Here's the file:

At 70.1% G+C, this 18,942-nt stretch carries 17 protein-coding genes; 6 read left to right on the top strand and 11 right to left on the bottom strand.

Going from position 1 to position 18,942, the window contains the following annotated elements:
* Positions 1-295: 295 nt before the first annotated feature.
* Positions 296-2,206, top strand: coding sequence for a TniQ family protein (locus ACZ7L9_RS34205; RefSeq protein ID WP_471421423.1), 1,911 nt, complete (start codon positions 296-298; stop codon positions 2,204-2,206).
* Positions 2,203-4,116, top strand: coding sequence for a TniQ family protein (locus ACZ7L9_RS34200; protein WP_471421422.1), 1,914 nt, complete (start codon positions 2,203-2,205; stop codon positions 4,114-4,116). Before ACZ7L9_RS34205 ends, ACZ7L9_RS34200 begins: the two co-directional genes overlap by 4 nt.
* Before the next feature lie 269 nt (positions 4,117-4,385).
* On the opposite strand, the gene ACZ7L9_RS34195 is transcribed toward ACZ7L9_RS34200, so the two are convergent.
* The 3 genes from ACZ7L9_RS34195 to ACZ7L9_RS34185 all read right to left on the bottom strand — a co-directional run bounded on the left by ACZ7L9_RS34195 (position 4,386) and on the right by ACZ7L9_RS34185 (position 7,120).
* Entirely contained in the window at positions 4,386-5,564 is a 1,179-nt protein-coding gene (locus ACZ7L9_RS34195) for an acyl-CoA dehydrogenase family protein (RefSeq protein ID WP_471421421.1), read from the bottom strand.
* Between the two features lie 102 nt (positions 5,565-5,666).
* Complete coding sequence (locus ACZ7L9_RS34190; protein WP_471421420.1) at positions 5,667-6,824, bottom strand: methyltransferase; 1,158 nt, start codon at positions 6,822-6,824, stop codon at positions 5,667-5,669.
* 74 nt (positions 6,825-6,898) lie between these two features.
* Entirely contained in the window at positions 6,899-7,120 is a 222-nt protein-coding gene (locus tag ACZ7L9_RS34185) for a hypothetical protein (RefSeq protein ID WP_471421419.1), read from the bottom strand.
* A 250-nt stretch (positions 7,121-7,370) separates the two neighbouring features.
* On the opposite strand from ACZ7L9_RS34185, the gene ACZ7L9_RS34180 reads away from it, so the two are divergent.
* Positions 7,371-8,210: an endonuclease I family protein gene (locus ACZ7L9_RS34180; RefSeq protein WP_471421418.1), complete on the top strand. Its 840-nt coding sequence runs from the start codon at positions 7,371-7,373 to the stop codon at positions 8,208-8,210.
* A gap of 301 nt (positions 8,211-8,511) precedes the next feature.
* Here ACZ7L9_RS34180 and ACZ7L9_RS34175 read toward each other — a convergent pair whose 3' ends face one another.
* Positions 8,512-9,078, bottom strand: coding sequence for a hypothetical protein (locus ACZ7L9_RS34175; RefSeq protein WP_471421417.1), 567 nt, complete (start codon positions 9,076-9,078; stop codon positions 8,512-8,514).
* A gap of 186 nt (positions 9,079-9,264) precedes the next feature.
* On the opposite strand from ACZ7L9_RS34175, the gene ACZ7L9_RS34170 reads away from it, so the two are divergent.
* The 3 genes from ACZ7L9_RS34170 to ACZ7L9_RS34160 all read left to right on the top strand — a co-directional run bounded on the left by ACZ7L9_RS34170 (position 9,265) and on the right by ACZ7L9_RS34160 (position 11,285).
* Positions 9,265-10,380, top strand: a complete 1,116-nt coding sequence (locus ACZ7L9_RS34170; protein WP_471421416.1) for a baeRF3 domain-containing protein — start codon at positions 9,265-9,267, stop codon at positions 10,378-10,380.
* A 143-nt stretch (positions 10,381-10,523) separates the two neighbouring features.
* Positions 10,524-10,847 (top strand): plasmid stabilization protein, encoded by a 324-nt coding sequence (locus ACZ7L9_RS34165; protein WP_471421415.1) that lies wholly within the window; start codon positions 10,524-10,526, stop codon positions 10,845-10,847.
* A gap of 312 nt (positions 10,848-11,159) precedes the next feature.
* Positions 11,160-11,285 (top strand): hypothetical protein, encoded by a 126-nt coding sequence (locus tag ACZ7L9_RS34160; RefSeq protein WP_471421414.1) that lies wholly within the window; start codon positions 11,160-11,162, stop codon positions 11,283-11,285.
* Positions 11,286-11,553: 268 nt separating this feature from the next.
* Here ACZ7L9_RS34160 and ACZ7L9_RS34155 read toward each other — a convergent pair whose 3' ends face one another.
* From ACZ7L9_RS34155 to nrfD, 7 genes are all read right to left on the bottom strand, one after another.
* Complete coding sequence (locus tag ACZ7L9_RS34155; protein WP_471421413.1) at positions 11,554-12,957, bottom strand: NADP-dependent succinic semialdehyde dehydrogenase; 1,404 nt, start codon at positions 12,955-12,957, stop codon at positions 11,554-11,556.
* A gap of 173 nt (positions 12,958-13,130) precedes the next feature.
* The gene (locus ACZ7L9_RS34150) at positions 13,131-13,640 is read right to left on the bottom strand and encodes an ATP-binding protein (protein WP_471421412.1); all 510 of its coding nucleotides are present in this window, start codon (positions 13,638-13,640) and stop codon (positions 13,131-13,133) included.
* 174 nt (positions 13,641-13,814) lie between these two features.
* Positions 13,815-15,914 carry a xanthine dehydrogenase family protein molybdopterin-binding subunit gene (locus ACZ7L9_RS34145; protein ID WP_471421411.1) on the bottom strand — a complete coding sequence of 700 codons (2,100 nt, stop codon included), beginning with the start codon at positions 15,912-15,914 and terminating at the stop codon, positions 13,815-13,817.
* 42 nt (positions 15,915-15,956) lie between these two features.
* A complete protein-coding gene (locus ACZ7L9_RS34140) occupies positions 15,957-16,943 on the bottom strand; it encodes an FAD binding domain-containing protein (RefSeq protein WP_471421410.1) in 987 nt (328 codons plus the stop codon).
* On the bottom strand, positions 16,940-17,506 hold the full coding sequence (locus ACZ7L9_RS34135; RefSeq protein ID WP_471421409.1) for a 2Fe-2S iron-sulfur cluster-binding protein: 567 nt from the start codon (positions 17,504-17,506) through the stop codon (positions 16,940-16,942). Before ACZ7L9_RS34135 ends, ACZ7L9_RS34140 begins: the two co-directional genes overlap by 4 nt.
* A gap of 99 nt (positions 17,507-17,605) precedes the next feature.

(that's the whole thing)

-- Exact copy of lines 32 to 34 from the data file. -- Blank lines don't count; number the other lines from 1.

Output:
* A gap of 173 nt (positions 12,958-13,130) precedes the next feature.
* The gene (locus ACZ7L9_RS34150) at positions 13,131-13,640 is read right to left on the bottom strand and encodes an ATP-binding protein (protein WP_471421412.1); all 510 of its coding nucleotides are present in this window, start codon (positions 13,638-13,640) and stop codon (positions 13,131-13,133) included.
* 174 nt (positions 13,641-13,814) lie between these two features.